Those earning salaries larger than 1,400 Swiss francs per month are required to make social security contributions, but this does not result a larger pension, which makes working beyond the reference age less appealing for many.

What happens if I work as a freelancer?

If you choose to freelance in Switzerland, it is important to remember that Swiss law does not recognise the term freelancer, but instead distinguishes between self-employed and employed work.

But while all freelancers in Switzerland are self-employed, not all self-employed people are freelancers. The latter usually have more structured business models, while the former are more “free” in their activities (hence the term “freelancer”), handling multiple projects and clients at once, often without the need for a physical office.

Legally speaking, however, both are pretty much the same.

As a self-employed person in Switzerland, you will be required to make social security (AHV/IV/EO) contributions at a maximum rate of 10 percent of your income if your wages exceed the monthly 1,400 Swiss francs.

READ MORE: Freelancing in Switzerland: What foreign nationals need to know

Will my wage stay the same as an employed person?

The freelancing option

If you would like to keep working for the same company after retirement, but with lower financial burden, propose to your boss that you will continue to do your job, but as a freelancer rather than a ‘regular’ employee.

Why is this more beneficial to you?

As an independent contractor, you will be responsible for paying AVS / AHV contributions yourself. Since social contributions of self-employed persons are a bit lower after retirement, this arrangement will be more advantageous tax-wise.

Will I still be insured against accidents and illness?

Yes, but you must work at least eight hours per week to benefit from accident insurance.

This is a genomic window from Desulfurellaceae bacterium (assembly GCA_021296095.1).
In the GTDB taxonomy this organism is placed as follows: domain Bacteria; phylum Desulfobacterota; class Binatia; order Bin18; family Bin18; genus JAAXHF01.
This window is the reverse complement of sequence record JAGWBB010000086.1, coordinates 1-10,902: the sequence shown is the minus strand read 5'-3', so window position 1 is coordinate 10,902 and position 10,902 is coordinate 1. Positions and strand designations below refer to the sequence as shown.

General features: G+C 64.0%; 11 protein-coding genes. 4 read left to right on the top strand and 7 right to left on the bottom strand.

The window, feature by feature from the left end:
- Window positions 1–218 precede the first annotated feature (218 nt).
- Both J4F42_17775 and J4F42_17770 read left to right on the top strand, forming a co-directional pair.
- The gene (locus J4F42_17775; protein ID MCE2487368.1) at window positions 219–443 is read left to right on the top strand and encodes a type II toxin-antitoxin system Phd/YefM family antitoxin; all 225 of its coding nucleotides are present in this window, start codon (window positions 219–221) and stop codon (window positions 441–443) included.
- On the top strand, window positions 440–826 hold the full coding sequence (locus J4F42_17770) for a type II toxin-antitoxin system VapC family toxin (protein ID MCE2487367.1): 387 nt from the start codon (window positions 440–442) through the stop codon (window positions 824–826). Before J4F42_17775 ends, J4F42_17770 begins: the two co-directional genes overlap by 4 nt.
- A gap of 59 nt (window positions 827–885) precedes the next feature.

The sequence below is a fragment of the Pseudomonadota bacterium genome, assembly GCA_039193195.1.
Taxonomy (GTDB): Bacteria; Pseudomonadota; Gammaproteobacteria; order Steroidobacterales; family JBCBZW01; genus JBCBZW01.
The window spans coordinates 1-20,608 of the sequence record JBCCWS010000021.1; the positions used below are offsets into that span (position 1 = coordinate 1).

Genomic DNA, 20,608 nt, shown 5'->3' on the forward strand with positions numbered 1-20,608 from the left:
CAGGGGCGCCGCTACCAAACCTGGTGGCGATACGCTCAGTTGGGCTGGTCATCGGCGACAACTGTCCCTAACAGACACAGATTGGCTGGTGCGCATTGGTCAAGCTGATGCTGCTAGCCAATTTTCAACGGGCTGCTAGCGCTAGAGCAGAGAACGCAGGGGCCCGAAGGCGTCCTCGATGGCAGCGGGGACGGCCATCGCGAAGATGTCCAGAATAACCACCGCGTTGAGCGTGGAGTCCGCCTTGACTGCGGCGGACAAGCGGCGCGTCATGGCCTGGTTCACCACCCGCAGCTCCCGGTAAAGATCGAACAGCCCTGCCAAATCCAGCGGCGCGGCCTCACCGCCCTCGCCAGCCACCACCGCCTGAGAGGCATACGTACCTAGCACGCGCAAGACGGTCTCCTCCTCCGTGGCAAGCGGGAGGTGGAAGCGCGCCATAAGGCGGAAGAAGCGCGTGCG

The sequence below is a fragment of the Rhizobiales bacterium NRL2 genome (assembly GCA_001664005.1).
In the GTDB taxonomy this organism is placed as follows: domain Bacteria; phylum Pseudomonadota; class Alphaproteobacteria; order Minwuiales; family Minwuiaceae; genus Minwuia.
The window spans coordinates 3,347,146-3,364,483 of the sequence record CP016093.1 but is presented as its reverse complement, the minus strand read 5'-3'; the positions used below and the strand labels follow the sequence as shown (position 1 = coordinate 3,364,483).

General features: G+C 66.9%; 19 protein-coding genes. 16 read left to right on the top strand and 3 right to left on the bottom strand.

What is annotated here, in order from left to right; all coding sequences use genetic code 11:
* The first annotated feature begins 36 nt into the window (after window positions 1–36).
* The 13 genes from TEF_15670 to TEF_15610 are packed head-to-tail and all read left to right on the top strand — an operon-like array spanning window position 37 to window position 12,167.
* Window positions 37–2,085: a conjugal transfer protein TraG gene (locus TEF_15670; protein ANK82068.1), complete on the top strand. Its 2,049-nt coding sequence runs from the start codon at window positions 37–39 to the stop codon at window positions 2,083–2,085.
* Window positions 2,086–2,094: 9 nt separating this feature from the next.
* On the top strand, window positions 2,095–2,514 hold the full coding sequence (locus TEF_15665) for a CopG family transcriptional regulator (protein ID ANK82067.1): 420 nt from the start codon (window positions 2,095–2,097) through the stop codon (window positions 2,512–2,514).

Read more on the topic in The Local’s article here.

Should I expect higher taxes if I continue to work past the retirement age?

If you combine your wage with your pension your overall income will increase and hence result in higher tax payments.

You can avoid this by deferring your AHV pension for up to five years.

According to Swiss insurance company Pax, if you push your AHV / AVS pension back a year, it increases by 5.2 percent, and 31.5 percent if you push it back the maximum five years.

Will I receive more benefits if I continue to pay into the pension fund?


Employees who work past their retirement age and continue to pay into their pension fund will as a result accumulate more money and receive higher benefits later in life.

Am I entitled to unemployment benefits if I am laid off in my retirement years?

The short answer is no.

If you are let go in your retirement years, you will receive your AHV / AVS pension alongside your pension fund benefits, as well as the money from Pillar 3a as you would without continuing to work past 64/65.

READ MORE: What is Switzerland’s retirement age – and will it rise?

What happens to my pension fund?

As of this year, Switzerland still does not have a uniform regulation when it comes to deferring one’s pension.

This means that not every pension fund will allow you to defer your pension after you reach the retirement age.

Should your pension fund not allow you to defer your pension, you will be entitled to your pension while you continue to work and will no longer be required to pay in pension fund contributions.

If your pension fund allows you to defer your pension beyond the normal retirement age, you will need to pay in a contribution from your wage as a normal employee would depending on the amount you earn.

Likewise, currently most pension funds that do allow you to defer expect you to defer for at least a year and a maximum of five years.

If you do plan to defer, you will need to request the deferral no later than one year after reaching the normal retirement age.

You may also withdraw your Pillar 3a up to five years after the normal retirement age if you continue to work. However, you must then withdraw the money and can no longer postpone the date.

AHV 21 reform restructures pension system from 2024

This is set to change on January 1st, 2024 when Switzerland’s AHV 21 reform, which was approved by the Swiss people on September 25th, 2022, comes into force.

From then on, every pension fund in Switzerland will have to allow an individual to defer their pension beyond the normal retirement age or as it will then be known, their ‘reference age’.

The new reference age also raises the age for women to 65 from 64.

Once the new reform comes into force, AHV / AVS contributions paid in by working employees aged 65 and over will count towards their pension and boost their AHV / AVS pension in old age.